Seven years ago when Ron Bazylak bought his house at 216 First Street in Duck Lake, Saskatchewan, he had no idea what he was getting into. As a youngster he used to deliver groceries to the old veteran who lived there, but he knew nothing of the home’s place in Canadian history until he tried to pull a spike out of the living-room wall. “We used nail pullers and crowbars but it stayed put,” he recalls. No wonder. Under the yellow siding are solid logs, hand-hewn by veterans of the 1885 Riel Rebellion whose first shots were fired near here.
Bazylak’s place is one of just two remaining Métis folk houses still inhabited. These log residences of the St. Laurent de Grandin district on the South Saskatchewan River are different from other log dwellings now crumbling into the prairie. Their exteriors are decidedly Georgian, with medium-pitched gable roofs and central doors with perfectly balanced window placements. But once you walk inside, they are decidedly non-Georgian: open communal space just like the Plains Indian tepee.
This combination of features is no mere happenstance. As Simon Fraser University archaeology professor David Burley writes in the journal Historic Archaeology, the Métis integrated elements of several different cultural backgrounds. English, French, Scottish, Cree, Ojibwa, and Assiniboine were brought together by a creolizing process and bonded by a unique language, derived from French and Plains Cree, known as Michif. Just as the Michif grammar bound together their founding lexicons, so the Métis folk house bound together components of their founding cultures.
The Métis culture was forged in the western Canadian fur trade. By the mid-nineteenth century, it had evolved into an ethnically distinct and recognizable group replete with lineaments like its own architecture and trademark stone-tool butchering techniques. In addition to their fur trading, the Métis during the first half of the 1800s took part in communal bison hunts in the Red and Assiniboine River areas of Manitoba. But as settlers and homesteaders encroached upon the diminishing herds after 1860, many Métis were forced to abandon the hunts and move further west. By 1880 they were a culture and society in transition from being hunters to being farmers, and many resettled in the Saskatchewan parkland.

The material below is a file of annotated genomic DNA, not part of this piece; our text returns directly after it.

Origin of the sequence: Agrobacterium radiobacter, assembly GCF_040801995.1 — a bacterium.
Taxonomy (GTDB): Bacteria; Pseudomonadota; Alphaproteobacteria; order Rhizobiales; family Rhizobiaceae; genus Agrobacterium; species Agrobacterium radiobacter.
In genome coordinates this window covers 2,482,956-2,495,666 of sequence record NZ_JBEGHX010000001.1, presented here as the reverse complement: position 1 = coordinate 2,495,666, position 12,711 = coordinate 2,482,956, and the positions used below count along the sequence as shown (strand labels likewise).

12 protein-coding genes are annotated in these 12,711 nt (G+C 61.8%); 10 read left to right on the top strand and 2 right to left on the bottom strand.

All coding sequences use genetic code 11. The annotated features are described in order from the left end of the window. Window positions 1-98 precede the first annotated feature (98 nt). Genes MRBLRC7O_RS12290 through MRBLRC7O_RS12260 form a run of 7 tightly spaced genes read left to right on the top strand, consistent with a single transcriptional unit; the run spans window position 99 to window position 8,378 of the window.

One of the areas where they put down roots was the pleasantly wooded parish of St. Laurent de Grandin on the South Saskatchewan River, ninety kilometres north of present-day Saskatoon. Here they built their farms and villages, the best known of which is Batoche, a town that became the centre of the Métis rebellion of 1885. They built using an architectural style that was not only unique in Canada but a departure from the Red River frame style they fell behind. Scholars have dubbed it the St. Laurent style.
The St. Laurent folk houses, built from the 1870s to about 1940, varied only slightly from one another. Most were one-and-a-half to two storeys high with a medium-pitched gable roof. Other defining characteristics include an open interior floor plan, the only room division being a shed-roof lean-to added off centre to the back façade or the end wall, which was built alter initial construction and used for a summer kitchen or for storage. A simple staircase up to the sleeping area was always placed against one wall. Iron stoves instead of fireplaces were used for heating, and a root cellar was centralized beneath the floor.